Drones also mean that teams are no longer needed to walk an entire site with a total station. Although on smaller sites this may not have been as much of an issue, on a large site it can save a staggering amount of time. Furthermore, the team is not needed to plant ground control points, which is another time-consuming job.
Drones can also process the data more efficiently, allowing clients to access it at earlier points. This can also be confident that they are interacting with relevant and up-to-date data, something which is especially important on fast-moving sites.
Drone Surveying Safety:
As mentioned briefly above, drones can save teams time by removing the need to cover an entire site manually. This is also advantageous as it removes the need for staff to traverse sites from what could be potentially dangerous areas.
Even what could be considered a “safe” site still poses risks to surveyors and their teams, for something as simple as the uneven or slippery ground could be hazardous.
The safety advantage of drones is highlighted further when surveying sites that are high up or on roofs. Drones remove the need for workers to manually capture data in these dangerous areas, collecting crystal clear, safe and efficient images of the sites in question. Ultimately, drones significantly reduce the number of workplace hazards that employees are exposed to.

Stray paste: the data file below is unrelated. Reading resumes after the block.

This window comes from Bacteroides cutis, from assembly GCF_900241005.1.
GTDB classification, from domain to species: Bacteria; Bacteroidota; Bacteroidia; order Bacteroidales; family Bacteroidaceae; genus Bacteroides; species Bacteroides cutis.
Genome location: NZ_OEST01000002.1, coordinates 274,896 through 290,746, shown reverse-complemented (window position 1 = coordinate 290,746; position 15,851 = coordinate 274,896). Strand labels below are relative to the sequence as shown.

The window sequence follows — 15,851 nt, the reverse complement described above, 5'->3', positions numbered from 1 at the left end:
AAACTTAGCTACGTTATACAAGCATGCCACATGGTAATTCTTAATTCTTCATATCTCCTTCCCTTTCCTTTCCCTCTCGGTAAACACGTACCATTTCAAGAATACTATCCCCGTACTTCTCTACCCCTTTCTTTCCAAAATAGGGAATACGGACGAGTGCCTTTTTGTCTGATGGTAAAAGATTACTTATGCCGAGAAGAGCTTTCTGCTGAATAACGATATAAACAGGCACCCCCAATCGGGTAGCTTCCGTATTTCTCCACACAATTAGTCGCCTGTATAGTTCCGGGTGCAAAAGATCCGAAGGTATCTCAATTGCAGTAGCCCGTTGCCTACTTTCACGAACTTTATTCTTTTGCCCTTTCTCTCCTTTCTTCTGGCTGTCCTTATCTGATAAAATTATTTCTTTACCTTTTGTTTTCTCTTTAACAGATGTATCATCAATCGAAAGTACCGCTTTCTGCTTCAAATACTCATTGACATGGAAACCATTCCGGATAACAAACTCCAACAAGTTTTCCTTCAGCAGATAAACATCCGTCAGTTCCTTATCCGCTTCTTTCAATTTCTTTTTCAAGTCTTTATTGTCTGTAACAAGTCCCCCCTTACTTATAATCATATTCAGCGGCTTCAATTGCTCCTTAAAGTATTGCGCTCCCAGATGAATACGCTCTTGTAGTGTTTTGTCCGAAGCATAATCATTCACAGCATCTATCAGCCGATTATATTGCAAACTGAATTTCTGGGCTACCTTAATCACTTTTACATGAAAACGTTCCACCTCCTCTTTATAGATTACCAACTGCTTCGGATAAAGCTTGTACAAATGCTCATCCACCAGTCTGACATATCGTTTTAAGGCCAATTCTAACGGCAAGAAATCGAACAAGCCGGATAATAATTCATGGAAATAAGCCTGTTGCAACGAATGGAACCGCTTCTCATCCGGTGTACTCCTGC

Craig Matthews continues: “Drones take people away from places where they could be in harm’s way and it means that we haven’t got people climbing over stockpiles. Instead, the drones can fly over the site and generate a model afterwards, which we can review in the office.”
Drone Surveying Accuracy:
It doesn’t matter how quick a drone is or efficient a drone is if it’s not accurate, for data accuracy underpins everything surveyors do!
Luckily drones deliver in this area, capturing comparable amounts of data, if not more, in significantly shorter timeframes. The data drones capture is also highly accurate with meticulous levels of detail (depending on the site in question) – all in all, drones can provide high amounts of detail whilst covering large areas in a much more efficient manner, better yet – they require very little to no setup time.
Will Drone Surveying Ever Replace Traditional Methods or Surveyors?
Despite common belief, drones are not a replacement for surveyors – instead, they are another weapon in their arsenal of tools – allowing for an individual or team of surveyors to be more productive.
Drone surveying is also an art in itself, requiring the right qualifications and skills to capture geo-spatially correct data to surveyor-grade standards. All in all, drones can complement traditional methods of surveying – but only in the hands of the right pilot!
We think that drones and drone surveying will play an important part in the construction industry for years to come. Not only are drones becoming more accessible than ever before, technological advancements means that they are becoming faster, stronger and have a longer range and lifespan. What do you think about drones?